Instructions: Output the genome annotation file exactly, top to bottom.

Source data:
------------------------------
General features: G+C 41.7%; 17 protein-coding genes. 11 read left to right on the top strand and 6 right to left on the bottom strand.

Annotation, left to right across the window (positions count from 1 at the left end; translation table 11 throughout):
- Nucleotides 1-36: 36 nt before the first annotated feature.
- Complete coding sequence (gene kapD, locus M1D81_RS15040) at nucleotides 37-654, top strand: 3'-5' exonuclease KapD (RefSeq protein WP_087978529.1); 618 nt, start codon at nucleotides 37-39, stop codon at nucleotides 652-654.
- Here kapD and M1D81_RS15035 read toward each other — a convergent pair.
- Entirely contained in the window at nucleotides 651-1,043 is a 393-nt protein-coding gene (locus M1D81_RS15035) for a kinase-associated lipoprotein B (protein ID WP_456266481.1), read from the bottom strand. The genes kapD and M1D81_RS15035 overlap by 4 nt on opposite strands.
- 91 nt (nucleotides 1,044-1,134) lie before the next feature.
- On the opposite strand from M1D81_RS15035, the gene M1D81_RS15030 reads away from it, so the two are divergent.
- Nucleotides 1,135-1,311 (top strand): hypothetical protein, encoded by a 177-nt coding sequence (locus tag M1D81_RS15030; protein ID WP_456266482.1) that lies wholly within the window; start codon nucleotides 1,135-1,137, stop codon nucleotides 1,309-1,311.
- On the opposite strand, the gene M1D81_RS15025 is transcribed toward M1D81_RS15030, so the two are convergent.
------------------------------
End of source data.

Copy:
General features: G+C 41.7%; 17 protein-coding genes. 11 read left to right on the top strand and 6 right to left on the bottom strand.

Annotation, left to right across the window (positions count from 1 at the left end; translation table 11 throughout):
- Nucleotides 1-36: 36 nt before the first annotated feature.
- Complete coding sequence (gene kapD, locus M1D81_RS15040) at nucleotides 37-654, top strand: 3'-5' exonuclease KapD (RefSeq protein WP_087978529.1); 618 nt, start codon at nucleotides 37-39, stop codon at nucleotides 652-654.
- Here kapD and M1D81_RS15035 read toward each other — a convergent pair.
- Entirely contained in the window at nucleotides 651-1,043 is a 393-nt protein-coding gene (locus M1D81_RS15035) for a kinase-associated lipoprotein B (protein ID WP_456266481.1), read from the bottom strand. The genes kapD and M1D81_RS15035 overlap by 4 nt on opposite strands.
- 91 nt (nucleotides 1,044-1,134) lie before the next feature.
- On the opposite strand from M1D81_RS15035, the gene M1D81_RS15030 reads away from it, so the two are divergent.
- Nucleotides 1,135-1,311 (top strand): hypothetical protein, encoded by a 177-nt coding sequence (locus tag M1D81_RS15030; protein ID WP_456266482.1) that lies wholly within the window; start codon nucleotides 1,135-1,137, stop codon nucleotides 1,309-1,311.
- On the opposite strand, the gene M1D81_RS15025 is transcribed toward M1D81_RS15030, so the two are convergent.